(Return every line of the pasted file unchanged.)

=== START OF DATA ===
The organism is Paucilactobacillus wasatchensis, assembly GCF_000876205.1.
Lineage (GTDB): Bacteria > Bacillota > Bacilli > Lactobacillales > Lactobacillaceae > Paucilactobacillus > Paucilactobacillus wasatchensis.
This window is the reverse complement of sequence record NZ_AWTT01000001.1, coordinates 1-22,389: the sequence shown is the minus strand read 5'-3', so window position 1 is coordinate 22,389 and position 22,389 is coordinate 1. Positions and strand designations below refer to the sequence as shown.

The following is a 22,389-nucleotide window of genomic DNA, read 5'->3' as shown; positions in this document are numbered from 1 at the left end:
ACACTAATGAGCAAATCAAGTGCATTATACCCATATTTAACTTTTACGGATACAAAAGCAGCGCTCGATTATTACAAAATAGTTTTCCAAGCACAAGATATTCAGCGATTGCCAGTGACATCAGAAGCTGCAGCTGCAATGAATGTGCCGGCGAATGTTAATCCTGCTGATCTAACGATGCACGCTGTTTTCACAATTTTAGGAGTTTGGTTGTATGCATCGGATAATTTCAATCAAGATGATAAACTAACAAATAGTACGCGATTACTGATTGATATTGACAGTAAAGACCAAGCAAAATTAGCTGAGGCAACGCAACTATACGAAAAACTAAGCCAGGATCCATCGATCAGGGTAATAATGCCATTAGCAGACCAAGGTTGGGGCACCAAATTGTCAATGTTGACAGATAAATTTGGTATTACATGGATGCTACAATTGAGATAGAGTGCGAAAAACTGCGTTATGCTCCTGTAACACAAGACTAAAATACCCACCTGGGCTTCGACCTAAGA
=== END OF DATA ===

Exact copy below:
The organism is Paucilactobacillus wasatchensis, assembly GCF_000876205.1.
Lineage (GTDB): Bacteria > Bacillota > Bacilli > Lactobacillales > Lactobacillaceae > Paucilactobacillus > Paucilactobacillus wasatchensis.
This window is the reverse complement of sequence record NZ_AWTT01000001.1, coordinates 1-22,389: the sequence shown is the minus strand read 5'-3', so window position 1 is coordinate 22,389 and position 22,389 is coordinate 1. Positions and strand designations below refer to the sequence as shown.

The following is a 22,389-nucleotide window of genomic DNA, read 5'->3' as shown; positions in this document are numbered from 1 at the left end:
ACACTAATGAGCAAATCAAGTGCATTATACCCATATTTAACTTTTACGGATACAAAAGCAGCGCTCGATTATTACAAAATAGTTTTCCAAGCACAAGATATTCAGCGATTGCCAGTGACATCAGAAGCTGCAGCTGCAATGAATGTGCCGGCGAATGTTAATCCTGCTGATCTAACGATGCACGCTGTTTTCACAATTTTAGGAGTTTGGTTGTATGCATCGGATAATTTCAATCAAGATGATAAACTAACAAATAGTACGCGATTACTGATTGATATTGACAGTAAAGACCAAGCAAAATTAGCTGAGGCAACGCAACTATACGAAAAACTAAGCCAGGATCCATCGATCAGGGTAATAATGCCATTAGCAGACCAAGGTTGGGGCACCAAATTGTCAATGTTGACAGATAAATTTGGTATTACATGGATGCTACAATTGAGATAGAGTGCGAAAAACTGCGTTATGCTCCTGTAACACAAGACTAAAATACCCACCTGGGCTTCGACCTAAGA